Libya's Tobruk based government has rejected a UN proposal which aims to end the political crisis in the country by forming a unity government with the rival parliament.
The lawmakers said they refused to sign the proposal, because the UN declined to exclude the amendments added by the rival parliament without their approval, a government spokesman told The Associated Press.
If the western backed Tobruk based government had agreed to the proposal, it would have allowed the unity government to fire all senior Libyan officials without the need of an unanimous vote.
Based in the eastern city of Tobruk, the House of Representatives (HoR), said it will still participate in the UN-supported peace talks with its rivals, based in the capital Tripoli.
The Tripoli government has been in power since last year. It was established by an armed faction named Libya Dawn, which reinstated a former parliament called the GNC.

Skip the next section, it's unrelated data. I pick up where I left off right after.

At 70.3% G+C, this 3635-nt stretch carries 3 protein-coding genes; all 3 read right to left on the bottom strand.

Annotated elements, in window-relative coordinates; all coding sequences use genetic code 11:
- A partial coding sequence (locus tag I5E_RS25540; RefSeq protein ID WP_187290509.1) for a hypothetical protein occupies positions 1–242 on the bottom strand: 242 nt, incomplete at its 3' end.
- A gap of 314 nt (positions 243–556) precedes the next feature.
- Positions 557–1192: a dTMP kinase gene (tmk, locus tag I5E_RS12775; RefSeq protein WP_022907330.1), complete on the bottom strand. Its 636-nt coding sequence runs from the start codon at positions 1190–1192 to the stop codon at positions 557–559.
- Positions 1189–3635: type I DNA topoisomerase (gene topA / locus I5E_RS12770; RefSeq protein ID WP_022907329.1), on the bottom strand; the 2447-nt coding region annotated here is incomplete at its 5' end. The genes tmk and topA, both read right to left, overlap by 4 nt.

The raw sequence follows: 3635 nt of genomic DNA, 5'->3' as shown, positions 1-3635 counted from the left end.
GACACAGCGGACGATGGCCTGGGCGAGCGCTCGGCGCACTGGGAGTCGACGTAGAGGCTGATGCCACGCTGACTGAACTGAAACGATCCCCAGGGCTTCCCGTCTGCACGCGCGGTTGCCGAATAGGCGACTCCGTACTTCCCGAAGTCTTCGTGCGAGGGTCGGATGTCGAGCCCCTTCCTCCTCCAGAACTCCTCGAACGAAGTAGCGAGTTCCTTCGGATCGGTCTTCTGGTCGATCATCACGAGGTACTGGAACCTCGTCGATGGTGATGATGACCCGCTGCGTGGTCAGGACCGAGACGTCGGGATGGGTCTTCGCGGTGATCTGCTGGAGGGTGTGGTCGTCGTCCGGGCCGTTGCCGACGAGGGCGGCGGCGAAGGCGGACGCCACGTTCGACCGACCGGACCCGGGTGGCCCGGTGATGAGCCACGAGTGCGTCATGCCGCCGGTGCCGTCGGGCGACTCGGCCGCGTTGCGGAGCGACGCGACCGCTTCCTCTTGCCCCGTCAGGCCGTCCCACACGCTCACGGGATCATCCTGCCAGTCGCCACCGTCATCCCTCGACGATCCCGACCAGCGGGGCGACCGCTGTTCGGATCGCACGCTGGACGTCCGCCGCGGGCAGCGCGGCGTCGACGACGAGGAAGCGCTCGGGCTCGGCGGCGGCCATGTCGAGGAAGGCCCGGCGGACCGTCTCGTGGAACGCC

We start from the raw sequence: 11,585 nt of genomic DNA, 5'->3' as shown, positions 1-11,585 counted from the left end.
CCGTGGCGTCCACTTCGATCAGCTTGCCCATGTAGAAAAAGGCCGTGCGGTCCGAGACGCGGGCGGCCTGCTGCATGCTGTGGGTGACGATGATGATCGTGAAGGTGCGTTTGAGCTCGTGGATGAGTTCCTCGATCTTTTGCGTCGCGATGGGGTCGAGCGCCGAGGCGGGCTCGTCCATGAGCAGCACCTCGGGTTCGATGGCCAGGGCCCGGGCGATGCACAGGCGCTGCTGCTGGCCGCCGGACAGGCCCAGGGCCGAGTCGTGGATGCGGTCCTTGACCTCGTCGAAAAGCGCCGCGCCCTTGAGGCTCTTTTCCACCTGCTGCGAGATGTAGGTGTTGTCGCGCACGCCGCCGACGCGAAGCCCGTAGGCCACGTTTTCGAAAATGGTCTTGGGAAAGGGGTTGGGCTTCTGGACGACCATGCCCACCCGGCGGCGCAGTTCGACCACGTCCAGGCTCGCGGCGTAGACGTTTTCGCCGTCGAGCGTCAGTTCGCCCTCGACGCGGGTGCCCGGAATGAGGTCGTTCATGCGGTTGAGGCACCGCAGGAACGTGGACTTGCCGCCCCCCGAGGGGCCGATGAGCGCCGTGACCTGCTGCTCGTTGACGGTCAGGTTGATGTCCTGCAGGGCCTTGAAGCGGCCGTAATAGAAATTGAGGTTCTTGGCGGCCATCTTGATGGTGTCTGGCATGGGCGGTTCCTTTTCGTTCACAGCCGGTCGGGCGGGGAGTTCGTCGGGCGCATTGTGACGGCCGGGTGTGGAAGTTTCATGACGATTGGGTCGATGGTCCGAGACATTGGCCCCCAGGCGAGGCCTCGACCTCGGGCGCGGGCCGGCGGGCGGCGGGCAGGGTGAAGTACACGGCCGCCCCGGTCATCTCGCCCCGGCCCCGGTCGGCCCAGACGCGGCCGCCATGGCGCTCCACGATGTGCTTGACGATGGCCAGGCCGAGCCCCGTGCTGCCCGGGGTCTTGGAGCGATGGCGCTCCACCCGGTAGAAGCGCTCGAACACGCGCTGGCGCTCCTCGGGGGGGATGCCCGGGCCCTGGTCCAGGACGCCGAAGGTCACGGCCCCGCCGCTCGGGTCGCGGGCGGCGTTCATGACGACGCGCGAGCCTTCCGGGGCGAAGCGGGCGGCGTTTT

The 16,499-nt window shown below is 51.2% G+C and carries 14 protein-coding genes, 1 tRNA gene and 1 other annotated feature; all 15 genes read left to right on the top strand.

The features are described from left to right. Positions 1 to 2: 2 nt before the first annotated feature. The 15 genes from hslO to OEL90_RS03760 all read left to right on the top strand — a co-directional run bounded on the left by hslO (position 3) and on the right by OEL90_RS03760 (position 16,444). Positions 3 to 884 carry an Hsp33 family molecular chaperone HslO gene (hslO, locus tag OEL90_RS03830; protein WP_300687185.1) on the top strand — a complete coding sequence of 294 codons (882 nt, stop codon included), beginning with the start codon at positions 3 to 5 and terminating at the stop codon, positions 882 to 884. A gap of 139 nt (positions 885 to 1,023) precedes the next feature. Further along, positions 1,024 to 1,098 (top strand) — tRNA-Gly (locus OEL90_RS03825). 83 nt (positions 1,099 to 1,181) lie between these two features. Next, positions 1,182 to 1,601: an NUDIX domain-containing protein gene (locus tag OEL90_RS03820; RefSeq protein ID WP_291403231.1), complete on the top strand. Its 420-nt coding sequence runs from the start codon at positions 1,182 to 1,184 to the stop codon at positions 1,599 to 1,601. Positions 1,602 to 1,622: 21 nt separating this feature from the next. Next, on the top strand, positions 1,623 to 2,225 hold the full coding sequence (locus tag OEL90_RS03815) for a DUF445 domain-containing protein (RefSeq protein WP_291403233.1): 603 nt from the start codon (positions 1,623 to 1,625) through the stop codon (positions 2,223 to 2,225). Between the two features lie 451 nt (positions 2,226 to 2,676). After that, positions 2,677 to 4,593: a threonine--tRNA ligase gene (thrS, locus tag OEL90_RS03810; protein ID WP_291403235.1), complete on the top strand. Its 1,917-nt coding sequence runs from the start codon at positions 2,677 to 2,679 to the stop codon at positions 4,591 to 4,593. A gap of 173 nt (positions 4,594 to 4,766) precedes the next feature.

The GNC has not yet decided on the UN proposal. As some of its leaders said they had rejected the deal, while 25 of its lawmakers said they accepted it.
The deal was proposed by UN envoy Bernardino Leon on October 8 and includes a list of candidates for key positions in the new body.
Both governments have slammed Leon for selecting candidates for the power-sharing arrangement before they had agreed to it.
The UN Security Council on Friday warned all parties, saying that those hindering "the successful conclusion" of Libya's transition process could be exposed to sanctions.
On Monday, Western and Arab states made a joint declaration, calling for the sides to accept the UN proposals “immediately” in order to prevent instability in the North African nation.
The conflict in Libya has been on-going for the past four years, since the fall of longtime leader Muammar Gaddafi.